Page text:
The What's Hot Hall of Fame
Kristi Demeester's Stag
'It was possible my father might come home, might open the door on his daughter caught up in the fire of salvation, of temptation, but he had never taken me hunting, never let me see the bared, warm heart of an animal, and so this was his fault. He had led me to an altar and forced me to kneel.'
Carol-Ann was supposed to be "saved" as a child. But with a clear eye for hypocrisy, she has found her own God. This story brims with Demeester's trademark fire and devotion and blood, where female characters become violent eruptions of glory and devastation.
Laird Barron's The Men From Porlock
'Darkness lay stone heavy as men roused, drawn from inner night by the tidal pull of blood, the weight of bones sagging outward through their flesh. Floorboards groaned beneath the men who shuffled and stamped like dray horses in the gloom of the bunkhouse.'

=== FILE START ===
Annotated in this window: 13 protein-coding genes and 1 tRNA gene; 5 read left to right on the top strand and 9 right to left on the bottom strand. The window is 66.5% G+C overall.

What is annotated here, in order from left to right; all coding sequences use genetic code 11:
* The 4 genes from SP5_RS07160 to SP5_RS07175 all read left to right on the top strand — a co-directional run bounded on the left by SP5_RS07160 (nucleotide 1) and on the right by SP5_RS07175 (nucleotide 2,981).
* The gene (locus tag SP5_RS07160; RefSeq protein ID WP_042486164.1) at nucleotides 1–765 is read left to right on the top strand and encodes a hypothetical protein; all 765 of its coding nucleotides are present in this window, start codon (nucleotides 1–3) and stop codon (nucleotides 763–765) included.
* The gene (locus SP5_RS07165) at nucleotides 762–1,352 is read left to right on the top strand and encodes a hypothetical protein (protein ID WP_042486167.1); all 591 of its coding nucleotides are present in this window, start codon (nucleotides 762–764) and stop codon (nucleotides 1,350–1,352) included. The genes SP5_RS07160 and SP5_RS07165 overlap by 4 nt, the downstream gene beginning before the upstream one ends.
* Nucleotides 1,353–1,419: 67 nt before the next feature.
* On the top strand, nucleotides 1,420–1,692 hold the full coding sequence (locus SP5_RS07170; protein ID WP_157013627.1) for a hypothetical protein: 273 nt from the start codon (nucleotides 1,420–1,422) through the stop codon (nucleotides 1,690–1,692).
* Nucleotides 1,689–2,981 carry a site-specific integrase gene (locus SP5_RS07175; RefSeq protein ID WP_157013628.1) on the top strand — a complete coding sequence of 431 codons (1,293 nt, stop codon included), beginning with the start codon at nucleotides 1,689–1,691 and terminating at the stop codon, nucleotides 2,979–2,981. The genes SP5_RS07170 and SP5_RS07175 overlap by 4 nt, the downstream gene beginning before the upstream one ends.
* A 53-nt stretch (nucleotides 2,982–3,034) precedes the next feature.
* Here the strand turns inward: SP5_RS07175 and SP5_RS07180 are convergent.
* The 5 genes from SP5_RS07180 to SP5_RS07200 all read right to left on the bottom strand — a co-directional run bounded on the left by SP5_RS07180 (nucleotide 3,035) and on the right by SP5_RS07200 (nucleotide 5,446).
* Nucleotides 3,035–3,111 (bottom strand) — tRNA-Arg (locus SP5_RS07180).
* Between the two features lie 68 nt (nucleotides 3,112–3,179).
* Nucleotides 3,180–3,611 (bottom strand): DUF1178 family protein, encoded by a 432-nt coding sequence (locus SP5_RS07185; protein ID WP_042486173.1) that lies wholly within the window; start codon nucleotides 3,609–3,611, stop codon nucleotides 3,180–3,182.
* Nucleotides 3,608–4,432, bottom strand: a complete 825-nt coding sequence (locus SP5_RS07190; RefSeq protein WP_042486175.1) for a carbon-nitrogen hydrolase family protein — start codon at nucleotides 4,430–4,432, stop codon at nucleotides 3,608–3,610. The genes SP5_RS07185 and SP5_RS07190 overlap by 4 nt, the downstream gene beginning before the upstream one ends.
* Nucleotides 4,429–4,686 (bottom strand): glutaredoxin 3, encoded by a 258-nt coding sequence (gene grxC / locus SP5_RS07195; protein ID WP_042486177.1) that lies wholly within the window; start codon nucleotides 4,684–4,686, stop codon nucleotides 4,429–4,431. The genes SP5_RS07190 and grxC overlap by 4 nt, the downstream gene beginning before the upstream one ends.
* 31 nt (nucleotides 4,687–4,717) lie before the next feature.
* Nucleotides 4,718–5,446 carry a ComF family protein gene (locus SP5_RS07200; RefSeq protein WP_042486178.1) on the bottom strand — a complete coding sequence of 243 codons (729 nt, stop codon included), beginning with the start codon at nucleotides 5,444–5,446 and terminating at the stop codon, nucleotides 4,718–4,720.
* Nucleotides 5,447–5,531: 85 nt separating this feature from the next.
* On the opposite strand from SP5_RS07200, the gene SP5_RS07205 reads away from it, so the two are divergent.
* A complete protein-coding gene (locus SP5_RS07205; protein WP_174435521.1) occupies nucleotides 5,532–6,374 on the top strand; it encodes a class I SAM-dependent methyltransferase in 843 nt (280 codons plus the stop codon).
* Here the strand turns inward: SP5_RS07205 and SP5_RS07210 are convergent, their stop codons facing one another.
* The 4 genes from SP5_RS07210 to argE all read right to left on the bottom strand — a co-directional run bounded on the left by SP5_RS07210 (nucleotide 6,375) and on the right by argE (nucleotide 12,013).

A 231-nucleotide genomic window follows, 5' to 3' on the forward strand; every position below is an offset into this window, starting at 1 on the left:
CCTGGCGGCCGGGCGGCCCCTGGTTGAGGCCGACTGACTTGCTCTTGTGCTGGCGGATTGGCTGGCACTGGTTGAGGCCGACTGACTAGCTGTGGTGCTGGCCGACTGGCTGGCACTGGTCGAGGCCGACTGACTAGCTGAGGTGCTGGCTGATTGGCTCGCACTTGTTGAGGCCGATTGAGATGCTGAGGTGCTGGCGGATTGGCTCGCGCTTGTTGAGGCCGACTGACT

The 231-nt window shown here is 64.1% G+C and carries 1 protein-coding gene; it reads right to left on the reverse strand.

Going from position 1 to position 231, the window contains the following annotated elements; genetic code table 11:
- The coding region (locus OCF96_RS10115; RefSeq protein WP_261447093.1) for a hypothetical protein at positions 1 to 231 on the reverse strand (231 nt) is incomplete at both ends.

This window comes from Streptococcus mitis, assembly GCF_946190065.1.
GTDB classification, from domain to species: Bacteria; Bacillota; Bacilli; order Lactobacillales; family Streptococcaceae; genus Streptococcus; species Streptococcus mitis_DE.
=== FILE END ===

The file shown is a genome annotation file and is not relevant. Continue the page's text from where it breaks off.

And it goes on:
Miller and his fellows venture from their isolated logging came, and stumble upon something terrible lurking in the trees. As inevitably paced as an axe sinking into bleeding wood, this story showcases Barron's tremendous literary talent.
Adam Nevill's Mother's Milk
Helen Marshall's In the Year of Omens
Livia Llewellyn's Horses
'This evening, soon as I'm in the garden the grass catches my eyes and holds my stare. It grows in my dreams. Sometimes in the middle of the night I imagine I've woken up face-down, and that I'm pushing my nose and mouth into the lawn's soft pelt, sucking the sugary blades.'
Boarding with a strange family has led our protagonist down a slippery pastoral slope. Nevill excels at bringing strangeness to the bubbling surface of what you thought was the everyday, there's no situation he can't make you dread.